Inn at the Forks
75 Forks Market Road
At first glance, it’s hard to know what a restaurant named Smith is all about.
But one look at the menu and the intention is clear: food is a craft to be celebrated.
Springing the most meat-leverage menu since Carnaval opened, the Inn at the Forks new house restaurant Smith is a loving homage to the farm table.
This table is set with grass-fed prime rib, brisket, house made kielbasa and sauerkraut, grilled lamb shoulder and house-cured ham cooked in hay. (That whole cooked-in-hay thing is a bit of a mystery to us too.)
Steak tartare, fried stuffed olives, curry wurst, fried quail egg with chanterelle, and baked pork belly with grits and tomato also populate the menu.
Smith is about craftsmanship, the finer points, honest food and local, seasonal Canadian products, Ben Sparrow, Inn at the Forks owner told me.
“It’s all about crafted foods,” says Sparrow, whose family has been in the hotel business for more than 70 years. (They own the Norwood Hotel, Mere Hotel and the Inn at the Forks.)
Unpack the menu even a bit more and that fine-tuned real-food food comes clearer into focus. Some of those sides include: baked cream corn, crispy brussel sprouts with mustard, leek and potato perogies, roasted cauliflower with currents, fries with pecorino and truffle oil and sour cream and chive mashed potatoes. (Here’s a link to the sample menu, which is subject to change.)
And that menu has executive chef Alex Svenne, former owner of Bistro 7 1/4, written all over it.
“Alex, he is really credited with pushing the culinary scene forward in Winnipeg,” says Sparrow.
“We were looking for someone who is more restaurant focused, someone who can be the culinary face of this new restaurant who has experience with casual fine dining and is very forward focused,” Sparrow says.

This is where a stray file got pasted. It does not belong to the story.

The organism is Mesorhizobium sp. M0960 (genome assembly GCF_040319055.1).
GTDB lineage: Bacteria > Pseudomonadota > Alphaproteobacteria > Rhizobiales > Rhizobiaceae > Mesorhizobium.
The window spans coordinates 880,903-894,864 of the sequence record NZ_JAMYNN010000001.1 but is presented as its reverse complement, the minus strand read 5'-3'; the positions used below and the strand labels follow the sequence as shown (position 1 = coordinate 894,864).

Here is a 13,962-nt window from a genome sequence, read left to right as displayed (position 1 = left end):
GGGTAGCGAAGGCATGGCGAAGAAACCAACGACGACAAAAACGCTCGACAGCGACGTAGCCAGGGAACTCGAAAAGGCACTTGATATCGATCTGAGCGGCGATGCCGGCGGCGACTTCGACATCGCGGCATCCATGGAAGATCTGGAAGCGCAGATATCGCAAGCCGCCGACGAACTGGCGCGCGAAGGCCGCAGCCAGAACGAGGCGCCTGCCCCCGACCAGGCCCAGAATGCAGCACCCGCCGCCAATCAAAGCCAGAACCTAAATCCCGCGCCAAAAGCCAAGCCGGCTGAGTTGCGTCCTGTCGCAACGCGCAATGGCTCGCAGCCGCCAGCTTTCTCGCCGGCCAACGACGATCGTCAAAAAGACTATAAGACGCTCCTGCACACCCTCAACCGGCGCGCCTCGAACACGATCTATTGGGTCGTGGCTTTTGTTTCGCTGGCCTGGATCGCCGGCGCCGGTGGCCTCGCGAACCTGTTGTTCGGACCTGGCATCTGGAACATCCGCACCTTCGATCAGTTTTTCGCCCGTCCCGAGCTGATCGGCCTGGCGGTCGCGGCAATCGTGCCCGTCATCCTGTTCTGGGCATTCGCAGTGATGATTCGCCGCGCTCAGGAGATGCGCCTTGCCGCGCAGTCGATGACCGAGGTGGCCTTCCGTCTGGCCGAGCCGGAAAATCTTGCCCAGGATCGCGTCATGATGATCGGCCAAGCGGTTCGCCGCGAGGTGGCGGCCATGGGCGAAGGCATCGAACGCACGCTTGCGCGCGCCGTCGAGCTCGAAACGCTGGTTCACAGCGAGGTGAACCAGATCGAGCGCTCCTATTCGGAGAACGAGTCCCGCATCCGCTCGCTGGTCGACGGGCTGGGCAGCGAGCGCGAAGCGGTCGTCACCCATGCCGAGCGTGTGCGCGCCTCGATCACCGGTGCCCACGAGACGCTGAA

Svenne fit that description exactly, he says.
Smith is set to open mid-September. (The tentative opening day is Saturday September 13.) The restaurant and lounge will seat 170 and a 70-seat patio will open in the warmer months.
Smith replaces The Current, the Inn’s original restaurant which also celebrated the local, fresh and seasonal movement and was headed up by executive chef Barry Saunders. Saunders now takes over a new position, as executive chef at Era Bistro in the Canadian Museum for Human Rights.
Era Bistro is scheduled to open September 27, one week after the CMHR officially opens. A pop-up version of Era will be open on September 20, grand-opening day at the CMHR.
Meanwhile, Smith will be open for breakfast, lunch and dinner and late-night dining. A la carte Saturday and Sunday brunch will be served as well as a special Sunday dinner every week.
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